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Episode #137: The Josephine Baker Story

Listen to Episode 137 of the Podcast here while you enjoy the show notes.

SUMMARY - The Josephine Baker Story chronicles the life of the legendary performer (played by Lynn Whitfield). In the 1920s, Baker fled the racist violence she was witnessing in the United States and landed in Paris where she eventually found great success as a dancer and singer. She also utilized her platform to campaign for civil rights equality which led to a tumultuous return in the U.S.

Teleplay by Ron Hutchinson; Directed by Brian Gibson; and premiered on HBO on March 16,1991.


The movie is told through the perspective of Baker telling her life story to her kids in a letter.

There is a lot of life covered very quickly, such as her witnessing a racist massacre in St. Louis as a child.

The familial relationship is really only hinted at as well before she's off to Paris

We know why she likes to perform and the freedom from post-slavery, segregated America.

But it doesn't get into delving into some of her compulsions like the zoo's worth of animals she kept.

There are several performance scenes that are all well done. Granted, we don't have a point of reference to know how it compares to the real Baker's shows.

The movie has to cram so much into a tight space and it's missing a lot, like combining the medical issues she had with being recruited to sing for the troops (which was only a portion of what she did for the military)

It also touches on her activism but most of the movie's events center around things that happened to her, rather than the equality she fought for broadly.

It does show some of her family life as well.

One of our biggest wishes was that the movie would have found a way to incorporate more actual footage of the real Josephine, possibly along side the credits at least.

Awards Talk: It earned Emmy wins for Best Actress, Directing, Costume Design, Art Direction, and Hairstyling. It was also nominated for Choreography, Music Direction, Sound Mixing, Makeup, Supporting Actor (for both Dukes & Blades), and Best Drama/Comedy Special & Mini Series. At the Golden Globes, it won Best Supporting Actor (Gossett Jr), and was nominated for Best Actress, and Best Made for TV. Image Awards win for Best Actress. Cable Ace win for Best Score, nominated for Best Actress and Best Movie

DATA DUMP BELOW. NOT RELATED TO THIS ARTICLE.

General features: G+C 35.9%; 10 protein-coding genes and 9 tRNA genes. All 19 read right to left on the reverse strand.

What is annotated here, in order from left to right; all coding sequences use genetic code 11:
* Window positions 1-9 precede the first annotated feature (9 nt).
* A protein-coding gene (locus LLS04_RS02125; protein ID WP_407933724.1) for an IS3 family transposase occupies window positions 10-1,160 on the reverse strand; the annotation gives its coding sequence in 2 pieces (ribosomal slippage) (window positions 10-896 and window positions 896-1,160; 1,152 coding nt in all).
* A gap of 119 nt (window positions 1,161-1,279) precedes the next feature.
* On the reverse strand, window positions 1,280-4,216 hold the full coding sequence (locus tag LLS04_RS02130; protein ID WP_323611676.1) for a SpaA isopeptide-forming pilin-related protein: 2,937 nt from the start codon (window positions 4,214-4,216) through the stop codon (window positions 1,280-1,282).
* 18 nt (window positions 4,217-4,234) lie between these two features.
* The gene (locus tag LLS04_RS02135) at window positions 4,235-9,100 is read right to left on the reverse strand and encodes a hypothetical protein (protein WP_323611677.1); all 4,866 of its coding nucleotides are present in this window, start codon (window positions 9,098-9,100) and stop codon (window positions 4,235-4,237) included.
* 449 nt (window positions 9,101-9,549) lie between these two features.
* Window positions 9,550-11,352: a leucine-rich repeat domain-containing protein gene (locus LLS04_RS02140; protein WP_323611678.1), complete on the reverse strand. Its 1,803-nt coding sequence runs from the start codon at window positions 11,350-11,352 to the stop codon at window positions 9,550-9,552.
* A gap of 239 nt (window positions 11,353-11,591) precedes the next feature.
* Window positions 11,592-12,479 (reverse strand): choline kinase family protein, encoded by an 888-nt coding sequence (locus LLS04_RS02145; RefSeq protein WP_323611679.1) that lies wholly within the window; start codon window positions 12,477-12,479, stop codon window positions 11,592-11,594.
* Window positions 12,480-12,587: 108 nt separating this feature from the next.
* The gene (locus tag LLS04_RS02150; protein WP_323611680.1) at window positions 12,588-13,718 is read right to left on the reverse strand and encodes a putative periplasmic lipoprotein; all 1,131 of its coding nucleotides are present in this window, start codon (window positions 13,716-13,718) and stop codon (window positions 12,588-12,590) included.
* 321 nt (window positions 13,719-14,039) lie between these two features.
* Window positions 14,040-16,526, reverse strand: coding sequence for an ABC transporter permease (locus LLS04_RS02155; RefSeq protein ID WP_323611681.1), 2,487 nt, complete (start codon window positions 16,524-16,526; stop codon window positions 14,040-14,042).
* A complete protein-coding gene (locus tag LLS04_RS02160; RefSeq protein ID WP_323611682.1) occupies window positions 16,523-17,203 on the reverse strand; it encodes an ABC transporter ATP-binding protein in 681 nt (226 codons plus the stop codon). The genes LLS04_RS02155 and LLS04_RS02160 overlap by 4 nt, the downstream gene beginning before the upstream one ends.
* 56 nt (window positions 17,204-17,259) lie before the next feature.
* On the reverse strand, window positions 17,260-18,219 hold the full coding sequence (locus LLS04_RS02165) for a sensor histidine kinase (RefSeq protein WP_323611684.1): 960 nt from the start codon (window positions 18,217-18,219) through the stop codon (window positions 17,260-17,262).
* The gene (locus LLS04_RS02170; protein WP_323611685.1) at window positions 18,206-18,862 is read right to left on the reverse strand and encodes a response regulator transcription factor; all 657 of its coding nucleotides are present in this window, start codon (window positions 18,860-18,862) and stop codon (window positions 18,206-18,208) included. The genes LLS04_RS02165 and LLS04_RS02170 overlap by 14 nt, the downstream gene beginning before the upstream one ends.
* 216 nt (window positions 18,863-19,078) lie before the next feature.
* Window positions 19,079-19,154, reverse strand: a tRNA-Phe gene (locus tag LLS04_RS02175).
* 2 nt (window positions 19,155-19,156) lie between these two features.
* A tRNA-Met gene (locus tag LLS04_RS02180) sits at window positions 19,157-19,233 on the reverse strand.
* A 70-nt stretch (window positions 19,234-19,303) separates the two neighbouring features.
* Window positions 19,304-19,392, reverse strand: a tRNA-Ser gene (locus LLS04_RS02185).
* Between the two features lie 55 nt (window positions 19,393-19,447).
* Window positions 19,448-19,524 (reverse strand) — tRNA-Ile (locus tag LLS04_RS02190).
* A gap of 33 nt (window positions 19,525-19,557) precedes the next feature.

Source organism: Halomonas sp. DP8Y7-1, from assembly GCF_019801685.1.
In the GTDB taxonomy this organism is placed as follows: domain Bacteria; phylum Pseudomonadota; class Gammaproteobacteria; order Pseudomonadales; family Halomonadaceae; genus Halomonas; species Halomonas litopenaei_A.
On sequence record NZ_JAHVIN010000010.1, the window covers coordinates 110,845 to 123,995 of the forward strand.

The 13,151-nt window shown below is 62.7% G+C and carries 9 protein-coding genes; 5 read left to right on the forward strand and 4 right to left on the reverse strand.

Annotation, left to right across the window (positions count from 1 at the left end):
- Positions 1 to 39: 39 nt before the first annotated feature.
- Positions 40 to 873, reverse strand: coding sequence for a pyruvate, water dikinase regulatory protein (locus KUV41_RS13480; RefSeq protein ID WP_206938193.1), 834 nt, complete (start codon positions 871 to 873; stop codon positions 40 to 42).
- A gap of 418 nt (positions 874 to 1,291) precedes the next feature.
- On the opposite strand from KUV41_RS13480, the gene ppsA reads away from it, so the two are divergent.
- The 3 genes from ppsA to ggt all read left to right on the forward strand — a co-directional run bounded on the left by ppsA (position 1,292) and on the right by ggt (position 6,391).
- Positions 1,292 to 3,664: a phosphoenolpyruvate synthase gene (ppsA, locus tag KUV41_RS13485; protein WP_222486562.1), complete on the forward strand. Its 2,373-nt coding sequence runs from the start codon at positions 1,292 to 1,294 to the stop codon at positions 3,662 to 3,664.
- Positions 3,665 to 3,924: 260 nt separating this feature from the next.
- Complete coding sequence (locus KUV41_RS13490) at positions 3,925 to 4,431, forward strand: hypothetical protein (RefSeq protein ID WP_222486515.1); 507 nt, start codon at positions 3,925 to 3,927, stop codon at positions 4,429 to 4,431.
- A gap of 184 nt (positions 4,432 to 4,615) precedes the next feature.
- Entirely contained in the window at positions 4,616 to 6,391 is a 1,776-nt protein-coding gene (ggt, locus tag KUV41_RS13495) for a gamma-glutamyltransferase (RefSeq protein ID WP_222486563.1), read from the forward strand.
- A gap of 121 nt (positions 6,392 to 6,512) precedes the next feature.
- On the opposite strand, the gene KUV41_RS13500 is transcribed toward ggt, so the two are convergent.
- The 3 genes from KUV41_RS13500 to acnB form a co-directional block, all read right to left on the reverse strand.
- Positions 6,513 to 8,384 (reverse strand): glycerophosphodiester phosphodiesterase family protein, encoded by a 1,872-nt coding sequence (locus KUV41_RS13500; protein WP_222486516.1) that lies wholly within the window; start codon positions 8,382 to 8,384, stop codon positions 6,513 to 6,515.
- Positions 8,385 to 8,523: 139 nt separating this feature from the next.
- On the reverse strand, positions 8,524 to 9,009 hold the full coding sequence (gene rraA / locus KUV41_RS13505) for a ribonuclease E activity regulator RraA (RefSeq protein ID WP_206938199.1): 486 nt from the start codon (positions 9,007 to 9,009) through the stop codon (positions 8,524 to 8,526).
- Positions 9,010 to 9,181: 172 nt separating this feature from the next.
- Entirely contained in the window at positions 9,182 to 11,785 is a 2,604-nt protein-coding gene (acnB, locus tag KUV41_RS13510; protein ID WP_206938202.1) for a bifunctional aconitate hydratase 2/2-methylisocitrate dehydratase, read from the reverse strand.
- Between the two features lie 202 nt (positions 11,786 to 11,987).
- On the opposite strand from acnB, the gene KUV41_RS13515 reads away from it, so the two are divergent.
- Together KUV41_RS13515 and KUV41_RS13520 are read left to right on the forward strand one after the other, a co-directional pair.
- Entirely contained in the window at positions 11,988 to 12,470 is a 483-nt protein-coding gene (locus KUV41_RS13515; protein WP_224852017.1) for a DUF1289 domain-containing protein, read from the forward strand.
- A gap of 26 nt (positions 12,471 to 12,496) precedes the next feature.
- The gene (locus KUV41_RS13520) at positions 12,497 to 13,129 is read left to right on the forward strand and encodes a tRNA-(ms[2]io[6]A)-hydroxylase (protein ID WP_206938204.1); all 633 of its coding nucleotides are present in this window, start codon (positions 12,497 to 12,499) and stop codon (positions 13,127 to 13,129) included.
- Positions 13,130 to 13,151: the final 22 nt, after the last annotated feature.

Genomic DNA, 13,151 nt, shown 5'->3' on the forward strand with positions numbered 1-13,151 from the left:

This week we don't have any true crime but there was an important event that happened on this day.

A large portion of Reba McEntire's band was involved in a fatal plane crash

Moving on to TV, we have a TV Guide that had some ads

On one side of the paper, there was a full page ad for this movie

On the other was an ad for a series we really want to watch: Yearbook

We were able to watch that night's SNL, hosted by Michael J. Fox (although on Peacock, it's missing most of the content, sadly.


Nikki 1-5 star scale - 3 out of 5

Jon 0-4 star scale - 3 out of 4

Would you watch it again? - While this is a good movie, both of us are saying no. This is essentially the Cliff's Notes version of her life and it got us interested in learning more that this film cannot provide. So instead, we'd rather watch other movies, documentaries, mini-series that might be created about her instead. What we need now is something that can take the time to dive deep into Josephine Baker's fascinating life.

If you want to watch The Josephine Baker Story, as of this recording in October 2023, it’s available on VHS, DVD. Check your local listings.


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